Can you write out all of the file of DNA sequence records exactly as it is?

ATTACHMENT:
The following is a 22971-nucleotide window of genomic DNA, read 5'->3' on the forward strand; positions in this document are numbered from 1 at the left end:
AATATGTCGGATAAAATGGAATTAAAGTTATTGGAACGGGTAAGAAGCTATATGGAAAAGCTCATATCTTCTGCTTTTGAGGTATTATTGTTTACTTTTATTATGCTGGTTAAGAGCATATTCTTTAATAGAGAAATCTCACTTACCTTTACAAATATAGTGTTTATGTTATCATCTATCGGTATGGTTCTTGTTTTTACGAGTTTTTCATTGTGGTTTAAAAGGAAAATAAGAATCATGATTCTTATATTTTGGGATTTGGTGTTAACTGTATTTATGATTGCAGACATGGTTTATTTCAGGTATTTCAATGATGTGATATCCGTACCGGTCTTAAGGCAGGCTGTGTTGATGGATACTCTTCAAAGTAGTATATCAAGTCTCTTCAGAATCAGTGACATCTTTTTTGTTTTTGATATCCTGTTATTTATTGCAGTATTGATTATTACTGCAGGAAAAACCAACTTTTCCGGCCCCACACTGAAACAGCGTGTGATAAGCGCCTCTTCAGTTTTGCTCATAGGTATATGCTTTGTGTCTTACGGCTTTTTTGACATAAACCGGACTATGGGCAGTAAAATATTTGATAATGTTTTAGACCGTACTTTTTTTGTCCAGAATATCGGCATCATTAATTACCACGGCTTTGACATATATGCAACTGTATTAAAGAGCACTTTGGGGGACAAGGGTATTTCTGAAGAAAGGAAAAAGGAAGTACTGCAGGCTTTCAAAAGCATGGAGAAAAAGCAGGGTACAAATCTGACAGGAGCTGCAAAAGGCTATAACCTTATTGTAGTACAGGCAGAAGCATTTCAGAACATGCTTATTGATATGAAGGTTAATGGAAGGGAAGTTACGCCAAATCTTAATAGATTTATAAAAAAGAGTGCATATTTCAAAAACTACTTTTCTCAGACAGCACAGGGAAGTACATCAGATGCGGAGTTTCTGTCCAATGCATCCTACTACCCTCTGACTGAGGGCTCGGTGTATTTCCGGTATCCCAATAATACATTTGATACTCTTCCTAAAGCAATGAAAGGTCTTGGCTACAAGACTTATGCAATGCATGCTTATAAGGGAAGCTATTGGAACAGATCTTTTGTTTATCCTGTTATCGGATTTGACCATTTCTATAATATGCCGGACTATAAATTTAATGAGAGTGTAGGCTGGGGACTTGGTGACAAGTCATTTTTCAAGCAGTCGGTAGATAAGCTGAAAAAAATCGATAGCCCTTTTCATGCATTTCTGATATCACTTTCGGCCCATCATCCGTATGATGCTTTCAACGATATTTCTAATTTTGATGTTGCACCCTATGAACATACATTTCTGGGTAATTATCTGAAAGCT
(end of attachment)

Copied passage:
The following is a 22971-nucleotide window of genomic DNA, read 5'->3' on the forward strand; positions in this document are numbered from 1 at the left end:
AATATGTCGGATAAAATGGAATTAAAGTTATTGGAACGGGTAAGAAGCTATATGGAAAAGCTCATATCTTCTGCTTTTGAGGTATTATTGTTTACTTTTATTATGCTGGTTAAGAGCATATTCTTTAATAGAGAAATCTCACTTACCTTTACAAATATAGTGTTTATGTTATCATCTATCGGTATGGTTCTTGTTTTTACGAGTTTTTCATTGTGGTTTAAAAGGAAAATAAGAATCATGATTCTTATATTTTGGGATTTGGTGTTAACTGTATTTATGATTGCAGACATGGTTTATTTCAGGTATTTCAATGATGTGATATCCGTACCGGTCTTAAGGCAGGCTGTGTTGATGGATACTCTTCAAAGTAGTATATCAAGTCTCTTCAGAATCAGTGACATCTTTTTTGTTTTTGATATCCTGTTATTTATTGCAGTATTGATTATTACTGCAGGAAAAACCAACTTTTCCGGCCCCACACTGAAACAGCGTGTGATAAGCGCCTCTTCAGTTTTGCTCATAGGTATATGCTTTGTGTCTTACGGCTTTTTTGACATAAACCGGACTATGGGCAGTAAAATATTTGATAATGTTTTAGACCGTACTTTTTTTGTCCAGAATATCGGCATCATTAATTACCACGGCTTTGACATATATGCAACTGTATTAAAGAGCACTTTGGGGGACAAGGGTATTTCTGAAGAAAGGAAAAAGGAAGTACTGCAGGCTTTCAAAAGCATGGAGAAAAAGCAGGGTACAAATCTGACAGGAGCTGCAAAAGGCTATAACCTTATTGTAGTACAGGCAGAAGCATTTCAGAACATGCTTATTGATATGAAGGTTAATGGAAGGGAAGTTACGCCAAATCTTAATAGATTTATAAAAAAGAGTGCATATTTCAAAAACTACTTTTCTCAGACAGCACAGGGAAGTACATCAGATGCGGAGTTTCTGTCCAATGCATCCTACTACCCTCTGACTGAGGGCTCGGTGTATTTCCGGTATCCCAATAATACATTTGATACTCTTCCTAAAGCAATGAAAGGTCTTGGCTACAAGACTTATGCAATGCATGCTTATAAGGGAAGCTATTGGAACAGATCTTTTGTTTATCCTGTTATCGGATTTGACCATTTCTATAATATGCCGGACTATAAATTTAATGAGAGTGTAGGCTGGGGACTTGGTGACAAGTCATTTTTCAAGCAGTCGGTAGATAAGCTGAAAAAAATCGATAGCCCTTTTCATGCATTTCTGATATCACTTTCGGCCCATCATCCGTATGATGCTTTCAACGATATTTCTAATTTTGATGTTGCACCCTATGAACATACATTTCTGGGTAATTATCTGAAAGCT